# Functional Programming + Iterative Web Scraping in R

## Web Scraping in R

Web scraping needs no introduction among Data enthusiasts. It’s one of the most viable and most essential ways of collecting Data when the data itself isn’t available.

Knowing web scraping comes very handy when you are in shortage of data or in need of Macroeconomics indicators or simply no data available for a particular project like a Word2vec / Language with a custom text dataset.

rvest a beautiful (like BeautifulSoup in Python) package in R for web scraping. It also goes very well with the universe of tidyverse and the super-handy %>% pipe operator.

Disclaimer: This tutorial is for pure educational purpose, Please check any website’s ToS before scraping them

## Sample Use-case

Text Analysis of how customers feel about Etsy.com. For this, we are going to extract reviews data from trustpilot.com.

Below is the R code for scraping reviews from the first page of Trustpilot’s Etsy page. URL: https://www.trustpilot.com/review/www.etsy.com?page=1

library(tidyverse) #for data manipulation - here for pipe
library(rvest) - for web scraping #single-page
scrapingurl <- "https://www.trustpilot.com/review/www.etsy.com?page=1"
scrapingurl %>%
html_nodes(".review-content__text") %>%
html_text() -> reviews


This is fairly a straightforward code where we pass on the URL to read the html content. Once the content is read, we use html_nodes function to get the reviews text based on its css selector property and finally just taking the text out of it html_text() and assigning it to the R object reviews .

Below is the sample output of reviews:

Well and Good. We’ve successfully scraped the reviews we wanted for our Analysis.

But the catch is the amount of reviews we’ve got is just 20 reviews — in that as we can see in the screenshot we’ve already got a non-English review that we might have to exclude in the data cleaning process.

This all puts us in a situation to collect more data to compensate the above mentioned data loss and make the analysis more effective.

## Need for Scale

With the above code, we had scraped only from the first page (which is the most recent). So, Due to the need for more data, we have to expand our search to further pages, let’s say 10 other pages which will give us 200 raw reviews to work with before data processing.

## Conventional Way

The very conventional way of doing this is to use a loop — typically forloop to iterate the URL from 1 to 20 to create 20 different URLs (String Concatenation at work) based on a base url. As we all know that’s more computationally intensive and the code wouldn’t be compact either.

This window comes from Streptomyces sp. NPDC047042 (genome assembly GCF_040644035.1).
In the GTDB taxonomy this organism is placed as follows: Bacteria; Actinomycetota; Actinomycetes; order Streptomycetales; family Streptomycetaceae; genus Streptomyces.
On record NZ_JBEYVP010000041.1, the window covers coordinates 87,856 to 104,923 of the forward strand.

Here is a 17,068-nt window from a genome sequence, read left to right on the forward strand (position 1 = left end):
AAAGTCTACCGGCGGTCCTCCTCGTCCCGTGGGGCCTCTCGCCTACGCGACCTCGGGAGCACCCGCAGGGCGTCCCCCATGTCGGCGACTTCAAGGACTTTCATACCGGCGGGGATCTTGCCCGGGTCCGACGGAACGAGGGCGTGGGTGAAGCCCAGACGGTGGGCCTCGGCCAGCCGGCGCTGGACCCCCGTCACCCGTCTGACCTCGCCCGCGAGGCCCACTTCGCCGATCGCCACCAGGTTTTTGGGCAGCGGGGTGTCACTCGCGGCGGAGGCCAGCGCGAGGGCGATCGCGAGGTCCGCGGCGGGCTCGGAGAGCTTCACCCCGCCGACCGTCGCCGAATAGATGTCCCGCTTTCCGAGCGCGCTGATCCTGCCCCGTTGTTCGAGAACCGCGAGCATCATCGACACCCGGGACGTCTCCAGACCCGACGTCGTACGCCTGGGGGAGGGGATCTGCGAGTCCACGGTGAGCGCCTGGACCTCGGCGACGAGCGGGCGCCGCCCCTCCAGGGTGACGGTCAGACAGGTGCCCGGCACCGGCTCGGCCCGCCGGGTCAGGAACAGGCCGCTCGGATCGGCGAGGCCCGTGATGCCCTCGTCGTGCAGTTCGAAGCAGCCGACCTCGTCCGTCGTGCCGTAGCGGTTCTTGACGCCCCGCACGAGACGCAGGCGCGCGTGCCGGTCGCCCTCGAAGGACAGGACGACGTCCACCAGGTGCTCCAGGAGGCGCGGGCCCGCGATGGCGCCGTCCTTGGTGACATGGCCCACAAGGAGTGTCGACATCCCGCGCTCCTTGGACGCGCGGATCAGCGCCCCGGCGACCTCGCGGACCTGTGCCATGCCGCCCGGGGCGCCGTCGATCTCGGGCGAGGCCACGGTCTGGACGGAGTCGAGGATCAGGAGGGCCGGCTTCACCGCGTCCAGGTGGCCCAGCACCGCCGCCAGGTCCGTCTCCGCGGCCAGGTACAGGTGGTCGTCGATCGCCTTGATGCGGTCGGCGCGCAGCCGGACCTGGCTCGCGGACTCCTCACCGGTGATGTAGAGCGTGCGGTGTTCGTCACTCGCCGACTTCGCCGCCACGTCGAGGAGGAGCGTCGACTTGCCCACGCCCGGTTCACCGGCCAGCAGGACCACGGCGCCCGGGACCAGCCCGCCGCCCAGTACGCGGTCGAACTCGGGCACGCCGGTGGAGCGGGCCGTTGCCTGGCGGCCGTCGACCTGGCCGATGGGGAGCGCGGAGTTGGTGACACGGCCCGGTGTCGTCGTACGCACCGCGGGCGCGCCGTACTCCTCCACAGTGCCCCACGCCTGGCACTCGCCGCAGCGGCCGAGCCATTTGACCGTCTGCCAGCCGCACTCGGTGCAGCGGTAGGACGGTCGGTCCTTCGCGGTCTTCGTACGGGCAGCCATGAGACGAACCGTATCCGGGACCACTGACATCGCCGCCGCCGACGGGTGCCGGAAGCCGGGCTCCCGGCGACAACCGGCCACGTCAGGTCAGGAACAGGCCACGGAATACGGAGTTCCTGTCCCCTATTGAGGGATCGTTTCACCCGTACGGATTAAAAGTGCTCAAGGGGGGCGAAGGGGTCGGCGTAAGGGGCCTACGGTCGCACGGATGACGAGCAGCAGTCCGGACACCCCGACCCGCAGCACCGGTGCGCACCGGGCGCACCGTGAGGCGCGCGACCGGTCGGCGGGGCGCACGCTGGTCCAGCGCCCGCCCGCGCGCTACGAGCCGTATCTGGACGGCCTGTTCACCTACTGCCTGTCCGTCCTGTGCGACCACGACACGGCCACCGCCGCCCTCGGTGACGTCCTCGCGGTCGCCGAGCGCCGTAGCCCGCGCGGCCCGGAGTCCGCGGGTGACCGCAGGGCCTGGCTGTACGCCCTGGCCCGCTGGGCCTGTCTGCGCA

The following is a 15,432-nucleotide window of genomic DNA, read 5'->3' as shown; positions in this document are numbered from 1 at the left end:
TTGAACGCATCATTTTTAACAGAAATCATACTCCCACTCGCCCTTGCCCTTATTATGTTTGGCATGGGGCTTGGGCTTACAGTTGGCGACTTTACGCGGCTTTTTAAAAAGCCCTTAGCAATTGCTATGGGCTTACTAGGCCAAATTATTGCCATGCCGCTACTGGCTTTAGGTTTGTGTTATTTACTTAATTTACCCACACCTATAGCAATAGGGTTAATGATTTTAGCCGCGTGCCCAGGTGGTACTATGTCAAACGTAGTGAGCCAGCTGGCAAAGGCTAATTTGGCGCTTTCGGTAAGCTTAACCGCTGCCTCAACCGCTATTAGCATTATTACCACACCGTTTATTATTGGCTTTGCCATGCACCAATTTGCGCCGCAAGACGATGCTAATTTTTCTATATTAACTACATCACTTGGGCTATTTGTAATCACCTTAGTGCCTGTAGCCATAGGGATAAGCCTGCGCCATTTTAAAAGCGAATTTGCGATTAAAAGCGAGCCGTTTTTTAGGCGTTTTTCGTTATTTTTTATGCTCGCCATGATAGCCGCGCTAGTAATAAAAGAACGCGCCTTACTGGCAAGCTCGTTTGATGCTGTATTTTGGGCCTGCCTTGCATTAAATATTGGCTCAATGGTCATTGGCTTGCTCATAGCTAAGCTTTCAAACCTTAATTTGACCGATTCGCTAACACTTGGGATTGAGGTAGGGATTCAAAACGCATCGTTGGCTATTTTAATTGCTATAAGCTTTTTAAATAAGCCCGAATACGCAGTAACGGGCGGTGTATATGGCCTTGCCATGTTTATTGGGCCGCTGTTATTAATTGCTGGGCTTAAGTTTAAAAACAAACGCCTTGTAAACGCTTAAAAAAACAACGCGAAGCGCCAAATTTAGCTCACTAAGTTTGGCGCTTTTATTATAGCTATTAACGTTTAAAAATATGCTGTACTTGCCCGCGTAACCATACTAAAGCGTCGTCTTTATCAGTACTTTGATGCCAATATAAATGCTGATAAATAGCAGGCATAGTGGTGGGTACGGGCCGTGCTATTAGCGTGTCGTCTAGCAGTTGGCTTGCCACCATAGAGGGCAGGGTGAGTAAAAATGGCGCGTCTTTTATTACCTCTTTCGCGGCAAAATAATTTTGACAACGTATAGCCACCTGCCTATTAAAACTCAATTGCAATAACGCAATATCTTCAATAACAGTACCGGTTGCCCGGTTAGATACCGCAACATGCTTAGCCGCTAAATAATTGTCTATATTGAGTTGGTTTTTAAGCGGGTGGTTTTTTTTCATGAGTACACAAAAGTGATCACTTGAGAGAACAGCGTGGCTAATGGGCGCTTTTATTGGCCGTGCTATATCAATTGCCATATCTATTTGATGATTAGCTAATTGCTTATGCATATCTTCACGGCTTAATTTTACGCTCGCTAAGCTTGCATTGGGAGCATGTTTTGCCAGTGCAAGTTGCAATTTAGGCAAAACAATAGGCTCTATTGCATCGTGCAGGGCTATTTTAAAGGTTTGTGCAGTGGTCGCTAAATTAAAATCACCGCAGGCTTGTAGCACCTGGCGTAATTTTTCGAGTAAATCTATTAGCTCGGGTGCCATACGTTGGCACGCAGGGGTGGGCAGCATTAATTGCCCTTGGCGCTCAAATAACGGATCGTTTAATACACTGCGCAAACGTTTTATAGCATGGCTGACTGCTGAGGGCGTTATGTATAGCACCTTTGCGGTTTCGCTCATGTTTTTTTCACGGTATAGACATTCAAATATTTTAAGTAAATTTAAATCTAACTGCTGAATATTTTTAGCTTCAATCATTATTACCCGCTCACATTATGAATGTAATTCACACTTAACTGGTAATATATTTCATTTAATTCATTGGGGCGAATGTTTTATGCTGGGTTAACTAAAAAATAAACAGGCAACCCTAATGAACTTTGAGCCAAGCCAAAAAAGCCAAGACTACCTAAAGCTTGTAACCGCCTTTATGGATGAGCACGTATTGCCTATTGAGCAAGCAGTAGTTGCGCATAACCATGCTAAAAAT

## The Functional Programming way

This is where we are going to use R’s functional programming support from the package purrr to perform the same iteration but quite in R’s tidy way within the same data pipeline as the above code. We’re going to use two functions from purrr ,

1. map() is the typical map from the functional programming paradigm, that takes a function and maps onto a series of values.
2. map2_chr() is the evolution of map that takes additional arguments for the function and formats the output as a character.

Below is our Functional Programming Code

library(tidyverse)
library(rvest)
library(purrr) #multi-page
url <- "https://www.trustpilot.com/review/www.etsy.com?page=" # base URL without the page number

url %>%
map2_chr(1:10,paste0) %>% #for building 20 URLs
map(. %>%
html_nodes(".review-content__text") %>%
html_text()
) %>%
unlist() -> more_reviews


As you can see, this code is very similar to the above single-page code and hence it makes it easier for anyone who understand the previous code to read this through with minimal prior knowledge.

The additional operations in this code is that we build 20 new URLs (by changing the query value of the URL) and pass on those 20 URLs one-by-one for web scraping and finally as we’d get a list in return, we use unlist to save all the reviews whose count must be 200 (20 reviews per page x 10 pages).

Let’s check how the output looks:

Yes, 200 reviews it is. That fulfills our goal of collecting (fairly) sufficient data for performing the text analysis use-case we mentioned above.

But the point of this article is to introduce you to the world of functional programming in R and to show how easily it fits in with the existing data pipeline / workflow and how compact it is and with a pinch of doubt, how efficient it is (than a typical for-loop). Hope, the article served its purpose.

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